BOISE, Idaho – Learn about the vital role that vultures – nature’s efficient recycling and clean-up crew – play in our environment on Saturday, September 7, at The Peregrine Fund’s World Center for Birds of Prey.
International Vulture Awareness Day is celebrated around the world to highlight an important group of scavenging birds that is increasingly threatened with extinction due to poisoning and other human activities.
Special events at the World Center for Birds of Prey will focus on the unique role that vultures play in the environment. Visitors will learn about a variety of vulture species around the world, with coloring sheets for children to take home.
Live bird exhibits include Lucy, a 12-year-old Turkey Vulture, and three California Condors, a critically endangered scavenging species that is raised at the World Center for Birds of Prey and released to the wild near the Grand Canyon.
When: 10 a.m.-5 p.m. Saturday, September 7
Where: World Center for Birds of Prey, 5668 W. Flying Hawk Lane, Boise
Admission: $7 adults, $6 seniors, $5 youth, free to members
Live bird demonstrations: 10:30 a.m., noon, 2 p.m., 3:30 p.m.
Archives of Falconry tours: 11 a.m., 2:30 p.m.
Driving directions: From I-84, take Cole Road exit and continue south on Cole Road for 6 miles to Flying Hawk Lane.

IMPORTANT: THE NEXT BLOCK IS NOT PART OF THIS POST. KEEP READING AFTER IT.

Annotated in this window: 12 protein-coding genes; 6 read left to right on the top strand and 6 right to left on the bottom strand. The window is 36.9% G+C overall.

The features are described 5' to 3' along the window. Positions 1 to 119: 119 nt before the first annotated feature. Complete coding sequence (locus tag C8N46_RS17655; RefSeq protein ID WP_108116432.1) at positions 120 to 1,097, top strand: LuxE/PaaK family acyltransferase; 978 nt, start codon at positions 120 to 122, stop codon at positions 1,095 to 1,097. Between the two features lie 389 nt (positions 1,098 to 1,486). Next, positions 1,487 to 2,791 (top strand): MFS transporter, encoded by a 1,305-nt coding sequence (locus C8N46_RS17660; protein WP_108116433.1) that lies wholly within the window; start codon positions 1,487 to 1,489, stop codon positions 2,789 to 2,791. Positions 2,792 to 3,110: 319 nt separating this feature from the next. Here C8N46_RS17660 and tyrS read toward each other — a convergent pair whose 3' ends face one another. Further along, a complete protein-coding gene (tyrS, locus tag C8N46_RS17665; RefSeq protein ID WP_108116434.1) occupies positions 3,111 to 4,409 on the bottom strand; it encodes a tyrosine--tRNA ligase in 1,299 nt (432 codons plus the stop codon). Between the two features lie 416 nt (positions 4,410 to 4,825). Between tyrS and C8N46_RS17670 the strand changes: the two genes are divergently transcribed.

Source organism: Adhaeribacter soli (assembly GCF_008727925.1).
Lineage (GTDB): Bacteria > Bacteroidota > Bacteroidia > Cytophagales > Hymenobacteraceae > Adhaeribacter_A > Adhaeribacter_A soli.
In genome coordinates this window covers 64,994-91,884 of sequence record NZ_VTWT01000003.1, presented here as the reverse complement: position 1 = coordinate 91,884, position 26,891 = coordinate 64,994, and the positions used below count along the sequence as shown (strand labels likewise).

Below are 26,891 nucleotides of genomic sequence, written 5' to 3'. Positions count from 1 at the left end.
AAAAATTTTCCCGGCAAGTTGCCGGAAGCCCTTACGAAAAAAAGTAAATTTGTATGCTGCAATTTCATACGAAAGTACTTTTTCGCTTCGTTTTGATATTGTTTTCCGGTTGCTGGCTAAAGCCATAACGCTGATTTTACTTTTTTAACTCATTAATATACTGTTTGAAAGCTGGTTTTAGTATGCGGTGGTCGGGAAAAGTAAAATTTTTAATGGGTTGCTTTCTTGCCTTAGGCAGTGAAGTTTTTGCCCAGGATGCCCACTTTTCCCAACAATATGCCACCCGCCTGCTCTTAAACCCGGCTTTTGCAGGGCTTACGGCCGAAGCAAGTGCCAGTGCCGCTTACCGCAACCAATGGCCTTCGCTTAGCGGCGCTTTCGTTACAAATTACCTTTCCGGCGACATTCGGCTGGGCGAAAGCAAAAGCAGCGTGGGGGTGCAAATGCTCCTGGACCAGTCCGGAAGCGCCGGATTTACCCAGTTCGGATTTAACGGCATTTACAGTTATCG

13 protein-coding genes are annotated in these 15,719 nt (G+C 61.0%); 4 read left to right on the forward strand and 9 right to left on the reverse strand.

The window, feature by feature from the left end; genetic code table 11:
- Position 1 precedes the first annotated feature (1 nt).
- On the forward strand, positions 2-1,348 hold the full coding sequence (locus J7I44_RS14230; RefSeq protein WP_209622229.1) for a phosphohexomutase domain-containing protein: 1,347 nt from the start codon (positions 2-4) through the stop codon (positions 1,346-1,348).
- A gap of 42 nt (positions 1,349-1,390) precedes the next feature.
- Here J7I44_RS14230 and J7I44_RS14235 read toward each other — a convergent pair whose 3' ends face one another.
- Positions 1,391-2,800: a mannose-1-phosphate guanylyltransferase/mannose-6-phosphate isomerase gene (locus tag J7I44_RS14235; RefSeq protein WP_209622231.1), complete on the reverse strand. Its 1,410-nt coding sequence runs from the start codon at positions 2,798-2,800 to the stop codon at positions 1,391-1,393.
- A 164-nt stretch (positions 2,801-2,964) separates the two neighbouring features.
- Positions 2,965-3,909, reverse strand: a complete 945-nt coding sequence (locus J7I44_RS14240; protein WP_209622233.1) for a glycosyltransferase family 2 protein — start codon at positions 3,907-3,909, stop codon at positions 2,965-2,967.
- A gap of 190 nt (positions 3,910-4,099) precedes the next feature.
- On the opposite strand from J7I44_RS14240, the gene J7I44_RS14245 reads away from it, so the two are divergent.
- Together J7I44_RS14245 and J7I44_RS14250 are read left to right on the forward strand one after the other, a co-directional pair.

International Vulture Awareness Day
Did you know?
- Vultures perform a crucial clean-up and recycling role in the environment by consuming dead animals that might otherwise spread disease and contamination. Loss of these scavengers would have far-reaching ecological, economic, cultural and public health effects.
- In 2003, The Peregrine Fund discovered that diclofenac, a veterinary drug used to treat livestock that later die and are left to scavengers, was responsible for massive vulture die-offs in South Asia. India, Pakistan, Nepal, and Bangladesh banned it in and recent studies suggest that some vulture species threatened with extinction are beginning to stabilize.
- A study by The Peregrine Fund, National Museums of Kenya, and Princeton University found that vulture populations around the Masai Mara National Reserve have dropped up to 60 percent in three decades due to changing land use and the secondary poisoning of livestock carcasses intended to kill lions and other large predators.
- California Condors can become sick or die after eating animal carcasses shot with lead-based ammunition. This source of lead exposure is the leading cause of death in condors in Arizona and Utah and the principal obstacle to the species’ recovery.
For more information, contact:
Director of Global Engagement
Main Phone: 208-362-3716
Direct Phone: 208-362-8277